After a protracted hunt for coverage, a cancer survivor finds life insurance.
Jamie Gough, a young parent who was told he had advanced testicular cancer and only a few weeks to live, survived only to encounter closed doors when he went looking for life insurance to safeguard his family. After a protracted search that had left him on the verge of giving up, he grumbled to Crusader that cover was available but at exorbitant costs that he couldn’t afford.
When he was only 23 years old in 2007, four months of innovative chemotherapy treatment saved his life. “It began with a dull backache that I attributed to too many hours sitting at a desk,” he adds. “It had spread by the time I got it checked out, and I had almost 50 tumors.”
When the cancer resurfaced in 2013, he acted quickly and had a little tumor on his kidney removed.
With his wife Emma in remission and their kid on the way, the family set out to buy their first home and ran into roadblocks.
He reveals that while Emma could get cover, Jamie was a no-go.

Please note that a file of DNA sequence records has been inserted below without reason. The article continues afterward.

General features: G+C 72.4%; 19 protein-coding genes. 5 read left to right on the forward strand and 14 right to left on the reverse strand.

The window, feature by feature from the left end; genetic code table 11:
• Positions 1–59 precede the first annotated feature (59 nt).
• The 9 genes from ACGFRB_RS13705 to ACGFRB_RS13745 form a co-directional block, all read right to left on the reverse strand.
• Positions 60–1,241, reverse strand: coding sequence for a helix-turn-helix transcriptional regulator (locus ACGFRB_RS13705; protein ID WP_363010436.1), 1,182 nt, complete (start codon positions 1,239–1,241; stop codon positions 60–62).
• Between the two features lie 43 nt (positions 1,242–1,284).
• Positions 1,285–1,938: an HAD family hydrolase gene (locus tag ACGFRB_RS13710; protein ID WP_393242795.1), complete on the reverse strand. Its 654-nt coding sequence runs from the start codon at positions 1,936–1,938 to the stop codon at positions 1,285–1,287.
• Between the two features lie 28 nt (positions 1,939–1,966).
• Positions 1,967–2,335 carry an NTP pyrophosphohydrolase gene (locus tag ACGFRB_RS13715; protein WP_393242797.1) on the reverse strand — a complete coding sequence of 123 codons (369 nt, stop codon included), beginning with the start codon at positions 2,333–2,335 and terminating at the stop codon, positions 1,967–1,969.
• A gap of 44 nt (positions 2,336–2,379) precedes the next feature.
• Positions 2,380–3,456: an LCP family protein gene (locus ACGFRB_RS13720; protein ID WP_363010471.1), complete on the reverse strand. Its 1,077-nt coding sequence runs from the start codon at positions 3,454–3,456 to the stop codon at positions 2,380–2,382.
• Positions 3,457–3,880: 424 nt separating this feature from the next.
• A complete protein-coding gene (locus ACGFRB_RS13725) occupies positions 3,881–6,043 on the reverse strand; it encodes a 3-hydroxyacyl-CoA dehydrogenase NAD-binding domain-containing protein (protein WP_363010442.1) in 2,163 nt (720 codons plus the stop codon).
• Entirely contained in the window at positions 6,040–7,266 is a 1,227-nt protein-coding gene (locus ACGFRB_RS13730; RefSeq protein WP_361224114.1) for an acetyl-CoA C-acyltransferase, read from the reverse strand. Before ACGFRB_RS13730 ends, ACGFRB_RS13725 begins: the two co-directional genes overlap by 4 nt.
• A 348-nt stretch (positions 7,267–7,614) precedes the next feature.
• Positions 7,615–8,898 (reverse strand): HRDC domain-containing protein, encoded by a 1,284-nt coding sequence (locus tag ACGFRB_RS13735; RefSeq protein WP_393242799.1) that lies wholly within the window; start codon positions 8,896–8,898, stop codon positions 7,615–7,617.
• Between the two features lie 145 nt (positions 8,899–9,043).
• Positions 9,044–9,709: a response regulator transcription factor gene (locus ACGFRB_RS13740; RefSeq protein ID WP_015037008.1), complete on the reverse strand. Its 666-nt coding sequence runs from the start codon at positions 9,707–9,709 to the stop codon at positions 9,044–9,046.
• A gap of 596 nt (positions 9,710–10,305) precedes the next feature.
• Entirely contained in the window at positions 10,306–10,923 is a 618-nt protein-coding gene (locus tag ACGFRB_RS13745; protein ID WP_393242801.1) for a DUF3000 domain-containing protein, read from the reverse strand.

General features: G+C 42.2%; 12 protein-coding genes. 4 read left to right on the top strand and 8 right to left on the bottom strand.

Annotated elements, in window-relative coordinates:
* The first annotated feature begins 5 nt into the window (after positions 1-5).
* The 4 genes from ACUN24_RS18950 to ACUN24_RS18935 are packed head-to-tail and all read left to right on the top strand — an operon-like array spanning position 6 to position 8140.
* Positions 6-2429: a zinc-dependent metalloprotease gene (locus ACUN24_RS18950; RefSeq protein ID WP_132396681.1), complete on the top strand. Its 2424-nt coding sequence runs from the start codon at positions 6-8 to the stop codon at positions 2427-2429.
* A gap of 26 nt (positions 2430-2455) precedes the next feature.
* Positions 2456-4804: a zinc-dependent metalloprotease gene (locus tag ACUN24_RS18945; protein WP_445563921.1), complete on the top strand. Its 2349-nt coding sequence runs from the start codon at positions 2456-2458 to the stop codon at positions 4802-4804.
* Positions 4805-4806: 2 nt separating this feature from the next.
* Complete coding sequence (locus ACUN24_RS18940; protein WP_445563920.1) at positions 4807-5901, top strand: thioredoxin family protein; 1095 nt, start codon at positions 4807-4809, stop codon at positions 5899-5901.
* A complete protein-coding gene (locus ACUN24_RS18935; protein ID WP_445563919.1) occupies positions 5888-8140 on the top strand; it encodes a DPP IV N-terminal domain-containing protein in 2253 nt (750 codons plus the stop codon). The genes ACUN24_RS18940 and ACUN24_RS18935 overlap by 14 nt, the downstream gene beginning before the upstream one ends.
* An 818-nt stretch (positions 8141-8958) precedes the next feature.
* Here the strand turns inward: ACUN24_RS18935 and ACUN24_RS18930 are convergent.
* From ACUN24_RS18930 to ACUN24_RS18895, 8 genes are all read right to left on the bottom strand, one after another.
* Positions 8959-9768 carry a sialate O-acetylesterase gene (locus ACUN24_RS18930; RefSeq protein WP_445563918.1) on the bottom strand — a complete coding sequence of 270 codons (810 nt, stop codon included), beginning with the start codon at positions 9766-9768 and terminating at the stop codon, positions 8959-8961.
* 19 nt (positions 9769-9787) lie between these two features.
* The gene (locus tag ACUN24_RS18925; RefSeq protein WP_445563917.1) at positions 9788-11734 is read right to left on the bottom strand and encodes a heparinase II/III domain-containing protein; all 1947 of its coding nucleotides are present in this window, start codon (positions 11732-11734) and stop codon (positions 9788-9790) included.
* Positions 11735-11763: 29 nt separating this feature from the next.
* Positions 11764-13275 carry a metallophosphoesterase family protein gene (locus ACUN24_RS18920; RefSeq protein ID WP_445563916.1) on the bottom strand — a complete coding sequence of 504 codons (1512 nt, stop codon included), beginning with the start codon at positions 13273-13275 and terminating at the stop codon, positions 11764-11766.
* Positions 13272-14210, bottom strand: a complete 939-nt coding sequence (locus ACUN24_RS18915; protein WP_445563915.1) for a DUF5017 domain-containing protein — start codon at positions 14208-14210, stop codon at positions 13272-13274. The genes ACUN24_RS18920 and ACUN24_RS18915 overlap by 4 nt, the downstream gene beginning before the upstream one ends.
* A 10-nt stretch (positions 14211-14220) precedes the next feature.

“That scared me away from receiving quotes.” I’m concerned that more rejections on any record will cause more issues, preventing us from receiving a reasonable mortgage deal.
“The quoted monthly prices aren’t any better than they were before – they’re larger than my entire income.”
Jamie discovered that the fact that he is a nonsmoker with no family history of the disease made no difference.
The refusals poured in thick and fast.
“It appears that when insurers see the word ‘cancer,’ as they did twice in my instance despite the kidney cancer being exceedingly unlikely to return, that’s it. The curtain is drawn back. They don’t look at the facts, therefore they reject your application or instantly raise the price.”
People in difficult health conditions, which are set to become more acute as the repercussions from Covid kicks in, have no choice but to turn to expert brokers.
Jamie’s challenge was accepted by The Insurance Surgery (TIS), which has access to the whole market and arranges coverage for clients with pre-existing medical issues, dangerous employment, or extreme hobbies.
The Exeter, a friendly society insurer owned by its members, made the first offer, which was just about doable for the Goughs, with premiums of £240 a month for a year before decreasing to £39.
Jamie’s situation has now improved as a result of a new medical review from “Brinkwire Summary News.”